Anceschi summed up the situation aptly: "I think this is probably the worst possible scenario for Central Asia because last year we had the crisis of the ruble, which of course impacted Kazakhstan and Turkmenistan but more so Uzbekistan, Kyrgyzstan, and Tajikistan, who actually have a big number of migrants in Russia. So financial crisis in Russia, monetary crisis in Russia in turn hit the real economy back home because those migrants were not sending home the same amount of remittances that they used to, whereas this year the crisis hit the big producers of commodities, so now the other side of Central Asia."

So no one in Central Asia is escaping this.

The panelists noted the turn of events in August seemed to indicate the governments in Kazakhstan and Turkmenistan were not prepared for the new realities.

Sorbello said in Kazakhstan's case it appeared the authorities "were not expecting a crisis after all the projects [that] were planned," as part of the ambitious Nurly Zhol economic program President Nursultan Nazarbaev unveiled in November 2014.

Turkmenistan also was forging ahead with huge projects that will cost billions of dollars -- major overhauls and renovation of Caspian port facilities in Turkmenbashi City and billions more on construction of facilities for the Fifth Asian Indoor Games Turkmenistan is hosting in 2017. But with the price of Turkmenistan's main and almost only export, natural gas, likely to be a mere 30 percent of its value less than two years ago, it's unclear how the country can afford these projects at the moment.

The economic situation is unlikely to change anytime soon. In terms of hydrocarbon exports, Iran's expected reentry into the world oil and gas market should keep prices for both these fossil fuels low for at least a decade. There is also shale oil to consider, since estimates put the break-even production mark for this new energy source at $60 per barrel. Once oil rises above that mark production of shale oil will be ramped up again, and to understand what that would mean look up "Venezuela" and "Orinoco oil."

China has become the "central banker" of Central Asia in recent years, investing billions into pipelines and transportation infrastructure improvements. And China has become a major customer for Kazakhstan's oil and Turkmenistan's gas. The Central Asian states have become heavily dependent on, and heavily in debt to China. But China's days of big spending in Central Asia appear to be numbered for the near future.

The remittance-dependent countries also have little reason to believe the economies of Russia or Kazakhstan will improve much in the coming years, which presents a double problem since besides the reduction in money coming from abroad, Kyrgyzstan, Tajikistan, and Uzbekistan also face the return of migrant laborers who will small prospect of finding employment back home.

Cracks Start To Show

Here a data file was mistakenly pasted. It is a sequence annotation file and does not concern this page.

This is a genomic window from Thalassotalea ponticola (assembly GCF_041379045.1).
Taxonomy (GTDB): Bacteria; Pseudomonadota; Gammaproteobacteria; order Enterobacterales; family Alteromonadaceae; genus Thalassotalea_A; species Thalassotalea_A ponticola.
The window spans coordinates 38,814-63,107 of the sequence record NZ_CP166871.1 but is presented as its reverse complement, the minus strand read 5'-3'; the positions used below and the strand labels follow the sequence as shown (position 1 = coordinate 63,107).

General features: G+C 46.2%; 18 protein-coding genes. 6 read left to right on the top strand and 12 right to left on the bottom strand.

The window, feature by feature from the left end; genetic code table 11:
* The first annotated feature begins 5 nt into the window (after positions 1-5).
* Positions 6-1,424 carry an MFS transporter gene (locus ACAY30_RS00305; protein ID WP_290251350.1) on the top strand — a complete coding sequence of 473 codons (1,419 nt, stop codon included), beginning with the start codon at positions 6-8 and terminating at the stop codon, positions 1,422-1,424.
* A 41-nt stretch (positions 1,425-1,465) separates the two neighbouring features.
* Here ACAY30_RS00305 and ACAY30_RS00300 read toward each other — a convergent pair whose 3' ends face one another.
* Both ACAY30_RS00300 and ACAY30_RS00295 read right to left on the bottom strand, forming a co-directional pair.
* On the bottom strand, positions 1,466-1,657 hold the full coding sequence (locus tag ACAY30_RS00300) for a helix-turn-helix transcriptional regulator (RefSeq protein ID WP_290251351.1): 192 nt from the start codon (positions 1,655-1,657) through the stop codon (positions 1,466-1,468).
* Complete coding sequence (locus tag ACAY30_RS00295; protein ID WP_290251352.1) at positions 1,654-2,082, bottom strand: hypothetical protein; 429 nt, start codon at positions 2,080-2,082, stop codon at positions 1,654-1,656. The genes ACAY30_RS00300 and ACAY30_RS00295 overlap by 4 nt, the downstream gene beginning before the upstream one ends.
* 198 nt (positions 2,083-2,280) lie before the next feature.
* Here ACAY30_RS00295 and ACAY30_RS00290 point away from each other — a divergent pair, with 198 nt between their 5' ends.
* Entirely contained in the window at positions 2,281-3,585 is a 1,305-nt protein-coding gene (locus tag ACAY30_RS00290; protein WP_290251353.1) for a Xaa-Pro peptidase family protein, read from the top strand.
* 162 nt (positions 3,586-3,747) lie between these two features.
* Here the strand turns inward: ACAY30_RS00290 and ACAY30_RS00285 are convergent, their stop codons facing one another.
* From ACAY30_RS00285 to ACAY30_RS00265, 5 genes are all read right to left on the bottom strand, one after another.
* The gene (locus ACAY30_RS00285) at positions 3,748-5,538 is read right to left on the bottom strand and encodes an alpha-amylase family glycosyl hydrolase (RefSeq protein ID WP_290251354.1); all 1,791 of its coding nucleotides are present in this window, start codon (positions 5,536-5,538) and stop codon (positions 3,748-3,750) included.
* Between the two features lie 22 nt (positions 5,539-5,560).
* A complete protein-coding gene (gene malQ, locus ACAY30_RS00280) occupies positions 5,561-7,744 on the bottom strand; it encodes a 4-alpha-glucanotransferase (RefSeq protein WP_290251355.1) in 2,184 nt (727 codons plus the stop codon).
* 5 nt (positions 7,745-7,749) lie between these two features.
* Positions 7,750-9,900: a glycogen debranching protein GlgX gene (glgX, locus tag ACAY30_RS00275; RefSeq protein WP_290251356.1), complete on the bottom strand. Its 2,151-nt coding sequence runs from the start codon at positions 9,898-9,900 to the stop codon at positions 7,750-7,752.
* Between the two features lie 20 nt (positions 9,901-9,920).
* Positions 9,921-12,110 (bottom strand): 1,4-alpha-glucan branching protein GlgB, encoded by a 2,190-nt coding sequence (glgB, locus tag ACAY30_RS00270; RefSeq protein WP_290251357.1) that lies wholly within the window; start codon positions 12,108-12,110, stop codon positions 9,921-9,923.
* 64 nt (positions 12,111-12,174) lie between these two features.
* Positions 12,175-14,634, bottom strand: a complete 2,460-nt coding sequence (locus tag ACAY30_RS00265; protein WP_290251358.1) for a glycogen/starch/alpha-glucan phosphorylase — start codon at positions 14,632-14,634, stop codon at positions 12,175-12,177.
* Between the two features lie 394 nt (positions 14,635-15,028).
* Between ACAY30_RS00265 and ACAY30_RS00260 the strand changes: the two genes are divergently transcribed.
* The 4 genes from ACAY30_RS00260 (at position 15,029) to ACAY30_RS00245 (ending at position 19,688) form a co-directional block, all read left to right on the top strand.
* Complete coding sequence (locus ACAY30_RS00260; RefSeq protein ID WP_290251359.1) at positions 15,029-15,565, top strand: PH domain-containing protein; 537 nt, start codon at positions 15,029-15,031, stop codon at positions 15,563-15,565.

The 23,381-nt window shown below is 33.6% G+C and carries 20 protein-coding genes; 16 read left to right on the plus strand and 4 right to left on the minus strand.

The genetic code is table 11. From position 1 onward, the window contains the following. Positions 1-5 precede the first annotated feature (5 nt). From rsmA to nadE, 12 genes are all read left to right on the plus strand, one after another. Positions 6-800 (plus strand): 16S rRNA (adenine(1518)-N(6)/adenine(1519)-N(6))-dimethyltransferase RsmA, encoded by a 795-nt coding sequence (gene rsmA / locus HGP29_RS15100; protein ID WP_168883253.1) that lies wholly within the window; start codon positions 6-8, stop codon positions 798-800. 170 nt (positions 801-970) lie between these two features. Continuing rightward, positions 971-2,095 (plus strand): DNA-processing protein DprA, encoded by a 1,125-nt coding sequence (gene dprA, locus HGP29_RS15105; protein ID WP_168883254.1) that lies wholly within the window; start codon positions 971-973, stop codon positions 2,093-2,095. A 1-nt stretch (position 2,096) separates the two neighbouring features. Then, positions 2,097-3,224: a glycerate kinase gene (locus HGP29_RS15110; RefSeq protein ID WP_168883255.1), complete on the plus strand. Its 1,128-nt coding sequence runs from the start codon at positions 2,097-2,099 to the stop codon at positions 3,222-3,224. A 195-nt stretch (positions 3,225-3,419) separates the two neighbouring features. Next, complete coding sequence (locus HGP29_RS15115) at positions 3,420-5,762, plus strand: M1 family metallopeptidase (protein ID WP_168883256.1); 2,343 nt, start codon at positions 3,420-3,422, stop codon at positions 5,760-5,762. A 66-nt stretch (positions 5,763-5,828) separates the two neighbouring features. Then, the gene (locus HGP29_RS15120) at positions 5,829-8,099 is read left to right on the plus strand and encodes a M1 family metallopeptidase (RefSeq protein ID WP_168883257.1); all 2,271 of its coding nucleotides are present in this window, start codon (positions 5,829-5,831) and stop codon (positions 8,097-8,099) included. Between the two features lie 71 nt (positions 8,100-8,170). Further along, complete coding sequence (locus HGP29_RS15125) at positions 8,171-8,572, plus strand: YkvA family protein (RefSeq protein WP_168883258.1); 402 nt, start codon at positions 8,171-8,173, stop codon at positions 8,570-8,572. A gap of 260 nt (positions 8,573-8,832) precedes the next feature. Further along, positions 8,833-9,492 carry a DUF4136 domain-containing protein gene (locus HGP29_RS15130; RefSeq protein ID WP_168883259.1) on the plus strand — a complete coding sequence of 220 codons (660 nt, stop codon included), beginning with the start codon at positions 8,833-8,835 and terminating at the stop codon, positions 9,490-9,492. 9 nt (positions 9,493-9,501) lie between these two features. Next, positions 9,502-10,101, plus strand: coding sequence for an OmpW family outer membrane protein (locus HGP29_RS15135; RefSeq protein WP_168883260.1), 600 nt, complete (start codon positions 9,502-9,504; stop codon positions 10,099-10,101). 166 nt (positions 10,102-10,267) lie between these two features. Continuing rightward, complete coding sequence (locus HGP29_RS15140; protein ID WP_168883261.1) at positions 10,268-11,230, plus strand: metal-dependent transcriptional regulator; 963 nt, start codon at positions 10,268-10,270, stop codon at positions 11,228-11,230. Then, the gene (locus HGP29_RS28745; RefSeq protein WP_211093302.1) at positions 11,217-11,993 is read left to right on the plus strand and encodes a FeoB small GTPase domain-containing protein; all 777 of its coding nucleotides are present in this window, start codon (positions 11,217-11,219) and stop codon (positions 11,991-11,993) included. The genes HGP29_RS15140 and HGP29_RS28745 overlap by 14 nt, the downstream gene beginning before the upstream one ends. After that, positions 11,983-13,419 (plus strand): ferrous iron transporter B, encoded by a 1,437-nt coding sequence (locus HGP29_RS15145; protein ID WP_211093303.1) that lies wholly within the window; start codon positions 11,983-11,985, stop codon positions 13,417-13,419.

That thought brought the panelists to another matter, possibly the most important: the damage this economic crisis will do the Central Asian regimes. As Sorbello noted, officials in Kazakhstan are now talking about a period of "austerity" when just a few weeks back they were bidding to host the Winter Olympic Games and promising they had the money to build all the facilities needed. Plans to host EXPO-2017 are moving forward but new housing and other social programs have been suspended.

Anceschi said Turkmenistan's dreams of becoming a second Kuwait "are simply vanishing" and pointed out that earlier this year the government cut subsidies for gas and electricity that have existed since independence and oil workers in Lebap had even gone on strike, something unheard of in Turkmenistan.

Tajik President Emomali Rahmon has already had to break a promise to increase wages and pensions.

Expressions of discontent are far more probable now than they were just a year ago and it is unclear how much worse the situation will get and how long it will last.

These topics and others were discussed in greater depth by the panel. You can listen to the recording here:

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About This Blog

Qishloq Ovozi is a blog by RFE/RL Central Asia specialist Bruce Pannier that aims to look at the events that are shaping Central Asia and its respective countries, connect some of the dots to shed light on why those processes are occurring, and identify the agents of change. Content will draw on the extensive knowledge and contacts of RFE/RL's Central Asian services but also allow scholars in the West, particularly younger scholars who will be tomorrow’s experts on the region, opportunities to share their views on the evolving situation at this Eurasian crossroad. The name means "Village Voice" in Uzbek. But don't be fooled, Qishloq Ovozi is about all of Central Asia.